A cat with its eyes closed

Cat Blinks, Fox Food, and E.B. White

Well-researched stories from Mental Floss, Wired, and other publications that bridge the gap between news and scholarship.
The cover of the first edition of Slan by A.E. van Vogt

The Self-Styled Sci-Fi Supermen of the 1940s

Way before there were stans, there were slans. Too bad about their fascist utopian daydreams!
Daisetsu Teitarō Suzuki photographed by Shigeru Tamura

D.T. Suzuki’s Very American Zen

Zen was a conservative form of Buddhism in Japan that eventually became a way for Americans to find inner peace.

Are the Posthumans Here Yet?

Implanting machine components into human bodies, argues one scholar, could make for a better society.
The Marsh Seedless variety of grapefruits (scientific name: Citrus paradisi) from Mercedes, Hidalgo County, Texas, 1916

Grapefruit, Proud Boys, and Tricky Translation

Well-researched stories from Atlas Obscura, Insider, and other publications that bridge the gap between news and scholarship.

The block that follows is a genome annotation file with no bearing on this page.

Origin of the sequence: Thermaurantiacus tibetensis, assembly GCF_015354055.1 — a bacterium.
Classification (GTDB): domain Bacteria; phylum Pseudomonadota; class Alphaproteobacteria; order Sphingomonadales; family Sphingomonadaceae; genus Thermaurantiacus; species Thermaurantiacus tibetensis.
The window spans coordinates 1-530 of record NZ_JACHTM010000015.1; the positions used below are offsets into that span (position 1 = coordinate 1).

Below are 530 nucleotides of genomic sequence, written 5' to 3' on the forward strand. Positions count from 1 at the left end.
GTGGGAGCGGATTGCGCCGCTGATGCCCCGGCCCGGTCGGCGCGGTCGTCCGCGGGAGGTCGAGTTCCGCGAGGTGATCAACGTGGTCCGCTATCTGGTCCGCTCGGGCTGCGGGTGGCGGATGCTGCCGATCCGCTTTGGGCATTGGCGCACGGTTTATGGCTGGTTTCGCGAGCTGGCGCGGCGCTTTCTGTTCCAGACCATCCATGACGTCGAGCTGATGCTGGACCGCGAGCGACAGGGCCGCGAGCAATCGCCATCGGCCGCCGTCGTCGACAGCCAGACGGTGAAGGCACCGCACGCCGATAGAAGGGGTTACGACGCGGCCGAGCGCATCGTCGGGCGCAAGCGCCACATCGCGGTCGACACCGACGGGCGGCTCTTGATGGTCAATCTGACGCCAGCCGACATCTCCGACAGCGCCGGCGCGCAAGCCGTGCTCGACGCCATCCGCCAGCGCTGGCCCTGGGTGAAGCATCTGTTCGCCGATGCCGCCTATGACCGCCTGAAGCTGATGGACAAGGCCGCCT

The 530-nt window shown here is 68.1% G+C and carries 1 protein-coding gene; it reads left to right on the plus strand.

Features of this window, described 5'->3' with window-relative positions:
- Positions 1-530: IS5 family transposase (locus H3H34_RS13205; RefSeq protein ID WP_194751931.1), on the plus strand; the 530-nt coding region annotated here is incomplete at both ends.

fire lights the hills from a controlled burn off of maize stubble on a farm property at Makikihi in South Canterbury, South Island, New Zealand.

The Global Suppression of Indigenous Fire Management

Indigenous peoples' techniques to manage and benefit from fire are threatened, even as wildfires burn more frequently and intensely.
Two women hugging in front of the Eiffel Tower in Paris

When It Comes to Coming Out, Location Matters

Two scholars compared coming out experiences in the U.S. and France. The differences may speak to shifts in everyday life for LGBTQ people.
An early nineteenth century wheelchair

The Rise of Disability Stigma

Religion once held sway over how people thought about disability. How did that change with the rise of secularism?
Helianthus paradoxus

Endangered Plants, Lizard Sex, and Voter Suppression

Well-researched stories from CNN, the New York Times, and other publications that bridge the gap between news and scholarship.
An altar for Santa Muerte

Who Is Santa Muerte?

The folk saint Santa Muerte might seem mysterious, but her devotees embrace a wide variety of everyday practices.